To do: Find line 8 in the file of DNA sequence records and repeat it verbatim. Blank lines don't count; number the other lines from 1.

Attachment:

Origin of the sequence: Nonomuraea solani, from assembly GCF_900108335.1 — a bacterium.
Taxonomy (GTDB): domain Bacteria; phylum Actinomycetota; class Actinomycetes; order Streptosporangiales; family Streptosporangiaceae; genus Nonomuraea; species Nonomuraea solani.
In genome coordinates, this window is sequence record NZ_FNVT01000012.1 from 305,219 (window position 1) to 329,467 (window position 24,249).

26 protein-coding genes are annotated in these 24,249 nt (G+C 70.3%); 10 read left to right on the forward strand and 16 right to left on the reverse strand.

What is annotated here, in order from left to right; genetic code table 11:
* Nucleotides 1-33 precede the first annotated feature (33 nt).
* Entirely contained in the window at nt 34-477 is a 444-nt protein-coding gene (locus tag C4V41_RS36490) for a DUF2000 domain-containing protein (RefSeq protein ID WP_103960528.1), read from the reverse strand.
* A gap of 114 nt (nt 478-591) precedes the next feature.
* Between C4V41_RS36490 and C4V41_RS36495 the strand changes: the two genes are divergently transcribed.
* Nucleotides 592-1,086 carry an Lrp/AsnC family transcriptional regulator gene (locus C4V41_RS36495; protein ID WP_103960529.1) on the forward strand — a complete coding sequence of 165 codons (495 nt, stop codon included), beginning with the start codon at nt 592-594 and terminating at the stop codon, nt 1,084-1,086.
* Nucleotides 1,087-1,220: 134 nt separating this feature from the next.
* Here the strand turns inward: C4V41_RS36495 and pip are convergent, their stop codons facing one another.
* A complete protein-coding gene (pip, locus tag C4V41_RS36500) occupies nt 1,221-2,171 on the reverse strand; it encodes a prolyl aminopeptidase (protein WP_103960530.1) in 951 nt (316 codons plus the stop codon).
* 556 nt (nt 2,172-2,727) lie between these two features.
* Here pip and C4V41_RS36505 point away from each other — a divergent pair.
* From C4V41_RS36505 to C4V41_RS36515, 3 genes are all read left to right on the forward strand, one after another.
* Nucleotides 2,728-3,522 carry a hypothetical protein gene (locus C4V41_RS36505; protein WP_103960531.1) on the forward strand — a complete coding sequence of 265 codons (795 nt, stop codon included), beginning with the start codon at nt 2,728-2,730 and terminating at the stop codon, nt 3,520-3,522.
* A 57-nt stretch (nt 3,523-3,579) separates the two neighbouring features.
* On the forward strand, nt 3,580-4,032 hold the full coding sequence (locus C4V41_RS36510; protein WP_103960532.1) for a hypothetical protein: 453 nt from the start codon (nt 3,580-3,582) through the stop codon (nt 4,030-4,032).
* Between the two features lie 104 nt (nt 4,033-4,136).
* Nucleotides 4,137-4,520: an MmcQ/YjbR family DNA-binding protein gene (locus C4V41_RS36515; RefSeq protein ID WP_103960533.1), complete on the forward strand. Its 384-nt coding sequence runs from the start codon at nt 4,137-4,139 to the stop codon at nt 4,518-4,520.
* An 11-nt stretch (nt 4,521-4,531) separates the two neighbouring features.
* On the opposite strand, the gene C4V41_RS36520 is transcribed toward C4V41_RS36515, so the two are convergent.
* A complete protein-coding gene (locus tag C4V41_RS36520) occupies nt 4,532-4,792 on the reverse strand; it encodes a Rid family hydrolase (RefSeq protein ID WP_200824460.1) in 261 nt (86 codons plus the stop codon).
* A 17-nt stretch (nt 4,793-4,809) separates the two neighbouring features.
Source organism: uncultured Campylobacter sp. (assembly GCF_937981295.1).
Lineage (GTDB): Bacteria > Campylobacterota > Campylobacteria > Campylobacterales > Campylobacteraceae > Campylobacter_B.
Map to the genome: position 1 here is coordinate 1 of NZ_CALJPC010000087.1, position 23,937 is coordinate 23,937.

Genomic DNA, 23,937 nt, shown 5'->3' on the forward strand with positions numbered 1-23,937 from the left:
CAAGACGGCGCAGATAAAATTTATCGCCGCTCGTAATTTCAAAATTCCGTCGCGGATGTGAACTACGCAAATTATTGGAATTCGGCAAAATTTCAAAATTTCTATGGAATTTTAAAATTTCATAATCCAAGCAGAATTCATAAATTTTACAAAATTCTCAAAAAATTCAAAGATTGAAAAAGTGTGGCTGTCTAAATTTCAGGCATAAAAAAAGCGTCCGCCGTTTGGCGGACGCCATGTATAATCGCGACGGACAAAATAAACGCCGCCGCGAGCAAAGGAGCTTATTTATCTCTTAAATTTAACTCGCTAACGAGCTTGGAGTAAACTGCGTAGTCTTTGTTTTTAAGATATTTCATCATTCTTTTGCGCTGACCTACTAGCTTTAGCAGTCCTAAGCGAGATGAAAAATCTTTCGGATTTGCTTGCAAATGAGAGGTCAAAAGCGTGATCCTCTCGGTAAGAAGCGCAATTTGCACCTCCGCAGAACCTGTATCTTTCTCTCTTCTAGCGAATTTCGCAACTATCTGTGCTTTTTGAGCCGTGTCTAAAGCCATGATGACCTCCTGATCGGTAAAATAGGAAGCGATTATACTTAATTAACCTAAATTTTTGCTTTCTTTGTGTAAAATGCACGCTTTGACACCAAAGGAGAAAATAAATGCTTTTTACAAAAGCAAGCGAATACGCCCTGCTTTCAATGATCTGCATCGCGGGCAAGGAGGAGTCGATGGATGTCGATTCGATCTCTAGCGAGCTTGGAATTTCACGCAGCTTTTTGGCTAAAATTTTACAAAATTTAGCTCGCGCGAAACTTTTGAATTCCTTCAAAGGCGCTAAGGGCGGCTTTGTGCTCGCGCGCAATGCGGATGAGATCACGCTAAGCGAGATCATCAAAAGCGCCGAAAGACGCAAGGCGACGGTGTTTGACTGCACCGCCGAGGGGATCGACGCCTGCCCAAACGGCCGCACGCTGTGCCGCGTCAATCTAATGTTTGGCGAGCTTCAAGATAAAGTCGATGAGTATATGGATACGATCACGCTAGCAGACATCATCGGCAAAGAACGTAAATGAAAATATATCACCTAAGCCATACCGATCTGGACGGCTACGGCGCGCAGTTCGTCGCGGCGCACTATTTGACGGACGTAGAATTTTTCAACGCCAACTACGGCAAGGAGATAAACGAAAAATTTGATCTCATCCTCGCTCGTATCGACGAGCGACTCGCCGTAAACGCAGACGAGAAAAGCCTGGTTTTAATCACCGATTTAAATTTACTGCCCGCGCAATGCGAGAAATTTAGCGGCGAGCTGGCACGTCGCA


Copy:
* A gap of 114 nt (nt 478-591) precedes the next feature.